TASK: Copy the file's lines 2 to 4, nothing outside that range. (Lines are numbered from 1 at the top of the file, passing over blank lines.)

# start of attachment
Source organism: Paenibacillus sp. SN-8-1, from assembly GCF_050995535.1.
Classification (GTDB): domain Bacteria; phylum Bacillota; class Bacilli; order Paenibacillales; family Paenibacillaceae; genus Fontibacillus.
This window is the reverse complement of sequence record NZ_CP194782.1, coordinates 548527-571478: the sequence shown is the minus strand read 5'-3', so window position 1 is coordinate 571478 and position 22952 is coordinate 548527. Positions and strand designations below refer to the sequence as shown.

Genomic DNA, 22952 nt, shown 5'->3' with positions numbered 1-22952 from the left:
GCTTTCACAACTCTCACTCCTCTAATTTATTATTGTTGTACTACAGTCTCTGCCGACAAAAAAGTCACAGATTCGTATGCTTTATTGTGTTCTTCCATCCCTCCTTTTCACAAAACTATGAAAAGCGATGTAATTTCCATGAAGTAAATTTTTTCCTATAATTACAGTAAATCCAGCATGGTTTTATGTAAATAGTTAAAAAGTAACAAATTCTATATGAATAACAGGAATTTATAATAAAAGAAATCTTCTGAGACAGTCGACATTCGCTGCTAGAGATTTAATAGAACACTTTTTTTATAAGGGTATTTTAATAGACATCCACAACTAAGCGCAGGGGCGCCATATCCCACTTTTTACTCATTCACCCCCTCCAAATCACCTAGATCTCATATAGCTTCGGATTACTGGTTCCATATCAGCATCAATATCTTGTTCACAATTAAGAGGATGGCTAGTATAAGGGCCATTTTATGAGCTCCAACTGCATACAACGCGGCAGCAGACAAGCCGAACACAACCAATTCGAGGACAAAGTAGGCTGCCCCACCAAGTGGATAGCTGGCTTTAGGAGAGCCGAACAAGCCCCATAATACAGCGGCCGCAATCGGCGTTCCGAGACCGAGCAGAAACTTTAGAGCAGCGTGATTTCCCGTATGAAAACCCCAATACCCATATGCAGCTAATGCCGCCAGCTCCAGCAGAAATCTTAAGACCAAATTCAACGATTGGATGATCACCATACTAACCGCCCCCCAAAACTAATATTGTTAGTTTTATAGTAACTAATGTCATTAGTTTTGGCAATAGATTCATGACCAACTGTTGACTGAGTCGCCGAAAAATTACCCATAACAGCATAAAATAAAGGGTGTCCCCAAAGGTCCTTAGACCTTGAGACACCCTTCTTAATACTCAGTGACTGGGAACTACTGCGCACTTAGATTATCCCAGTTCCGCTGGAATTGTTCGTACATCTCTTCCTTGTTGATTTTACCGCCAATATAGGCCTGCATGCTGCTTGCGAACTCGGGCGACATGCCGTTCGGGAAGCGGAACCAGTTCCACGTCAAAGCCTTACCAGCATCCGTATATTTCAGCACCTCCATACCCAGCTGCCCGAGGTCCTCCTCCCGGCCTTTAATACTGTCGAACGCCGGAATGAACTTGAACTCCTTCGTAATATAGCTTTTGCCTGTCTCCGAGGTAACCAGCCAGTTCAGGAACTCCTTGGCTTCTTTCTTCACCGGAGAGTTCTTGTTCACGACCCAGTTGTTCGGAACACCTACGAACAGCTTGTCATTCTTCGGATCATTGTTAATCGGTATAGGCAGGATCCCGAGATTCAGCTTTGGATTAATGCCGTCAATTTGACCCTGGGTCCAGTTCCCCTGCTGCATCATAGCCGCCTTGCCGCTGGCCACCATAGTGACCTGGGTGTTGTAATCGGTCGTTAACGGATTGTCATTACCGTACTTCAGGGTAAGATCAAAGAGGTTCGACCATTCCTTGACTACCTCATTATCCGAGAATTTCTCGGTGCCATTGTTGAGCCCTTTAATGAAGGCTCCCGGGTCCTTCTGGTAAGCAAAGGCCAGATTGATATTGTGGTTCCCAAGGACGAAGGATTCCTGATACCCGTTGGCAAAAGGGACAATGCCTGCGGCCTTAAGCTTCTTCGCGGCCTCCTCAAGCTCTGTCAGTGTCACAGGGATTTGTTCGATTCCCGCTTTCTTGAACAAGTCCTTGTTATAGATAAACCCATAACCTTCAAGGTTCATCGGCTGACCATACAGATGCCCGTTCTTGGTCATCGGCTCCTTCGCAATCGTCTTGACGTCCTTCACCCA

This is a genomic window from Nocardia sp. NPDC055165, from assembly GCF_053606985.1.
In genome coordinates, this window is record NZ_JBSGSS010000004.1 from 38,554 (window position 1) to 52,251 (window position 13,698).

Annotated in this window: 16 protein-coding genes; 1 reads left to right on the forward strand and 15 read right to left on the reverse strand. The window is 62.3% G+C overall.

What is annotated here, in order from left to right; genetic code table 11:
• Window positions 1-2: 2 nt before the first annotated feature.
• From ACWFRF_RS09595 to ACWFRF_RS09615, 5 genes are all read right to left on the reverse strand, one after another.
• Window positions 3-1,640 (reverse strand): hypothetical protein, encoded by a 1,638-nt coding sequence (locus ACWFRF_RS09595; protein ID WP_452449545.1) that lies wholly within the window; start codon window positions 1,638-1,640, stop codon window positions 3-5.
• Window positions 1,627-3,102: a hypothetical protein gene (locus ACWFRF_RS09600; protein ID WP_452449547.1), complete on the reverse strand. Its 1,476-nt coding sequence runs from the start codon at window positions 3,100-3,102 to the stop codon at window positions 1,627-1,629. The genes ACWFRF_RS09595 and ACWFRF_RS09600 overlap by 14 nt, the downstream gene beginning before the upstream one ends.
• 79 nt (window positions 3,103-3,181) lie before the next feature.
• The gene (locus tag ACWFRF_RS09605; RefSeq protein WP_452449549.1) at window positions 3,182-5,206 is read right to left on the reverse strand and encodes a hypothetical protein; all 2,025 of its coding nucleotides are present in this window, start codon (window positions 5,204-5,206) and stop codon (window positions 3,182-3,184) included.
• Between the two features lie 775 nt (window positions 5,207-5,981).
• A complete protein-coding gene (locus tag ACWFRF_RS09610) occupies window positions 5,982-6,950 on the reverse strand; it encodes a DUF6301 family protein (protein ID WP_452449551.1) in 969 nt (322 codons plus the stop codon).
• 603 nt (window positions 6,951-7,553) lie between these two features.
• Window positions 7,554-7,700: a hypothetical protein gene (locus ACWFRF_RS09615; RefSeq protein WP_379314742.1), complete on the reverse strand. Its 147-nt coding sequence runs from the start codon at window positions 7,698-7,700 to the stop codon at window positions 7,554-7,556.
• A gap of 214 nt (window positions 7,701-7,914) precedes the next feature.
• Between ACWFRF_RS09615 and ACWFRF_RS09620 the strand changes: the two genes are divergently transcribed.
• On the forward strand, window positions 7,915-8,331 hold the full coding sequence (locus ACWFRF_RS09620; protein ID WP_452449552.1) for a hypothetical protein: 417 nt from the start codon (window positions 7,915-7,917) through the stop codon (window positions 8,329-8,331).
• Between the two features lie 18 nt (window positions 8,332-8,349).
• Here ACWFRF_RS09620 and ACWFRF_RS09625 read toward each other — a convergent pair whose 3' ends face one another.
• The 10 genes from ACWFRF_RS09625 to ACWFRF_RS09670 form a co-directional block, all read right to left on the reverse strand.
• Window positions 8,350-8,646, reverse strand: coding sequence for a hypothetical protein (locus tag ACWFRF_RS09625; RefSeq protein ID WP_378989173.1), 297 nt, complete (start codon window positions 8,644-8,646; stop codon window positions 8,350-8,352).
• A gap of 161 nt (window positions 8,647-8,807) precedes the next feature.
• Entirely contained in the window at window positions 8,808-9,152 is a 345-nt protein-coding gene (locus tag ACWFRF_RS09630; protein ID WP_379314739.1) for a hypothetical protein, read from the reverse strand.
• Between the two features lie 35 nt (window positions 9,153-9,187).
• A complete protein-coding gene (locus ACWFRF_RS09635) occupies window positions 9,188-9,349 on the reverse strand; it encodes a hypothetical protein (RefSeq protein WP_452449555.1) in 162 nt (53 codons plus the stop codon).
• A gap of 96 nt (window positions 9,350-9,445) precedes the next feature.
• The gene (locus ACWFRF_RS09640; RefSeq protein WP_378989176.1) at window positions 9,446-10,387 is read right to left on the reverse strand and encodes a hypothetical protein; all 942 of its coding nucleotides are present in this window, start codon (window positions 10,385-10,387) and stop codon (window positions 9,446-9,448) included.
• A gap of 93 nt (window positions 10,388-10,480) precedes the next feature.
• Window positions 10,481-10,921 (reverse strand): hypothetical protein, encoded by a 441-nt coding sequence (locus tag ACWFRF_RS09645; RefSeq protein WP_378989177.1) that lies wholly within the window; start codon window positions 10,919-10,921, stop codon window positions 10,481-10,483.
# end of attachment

Classification (GTDB): domain Bacteria; phylum Bacillota; class Bacilli; order Paenibacillales; family Paenibacillaceae; genus Fontibacillus.
This window is the reverse complement of sequence record NZ_CP194782.1, coordinates 548527-571478: the sequence shown is the minus strand read 5'-3', so window position 1 is coordinate 571478 and position 22952 is coordinate 548527. Positions and strand designations below refer to the sequence as shown.

Genomic DNA, 22952 nt, shown 5'->3' with positions numbered 1-22952 from the left: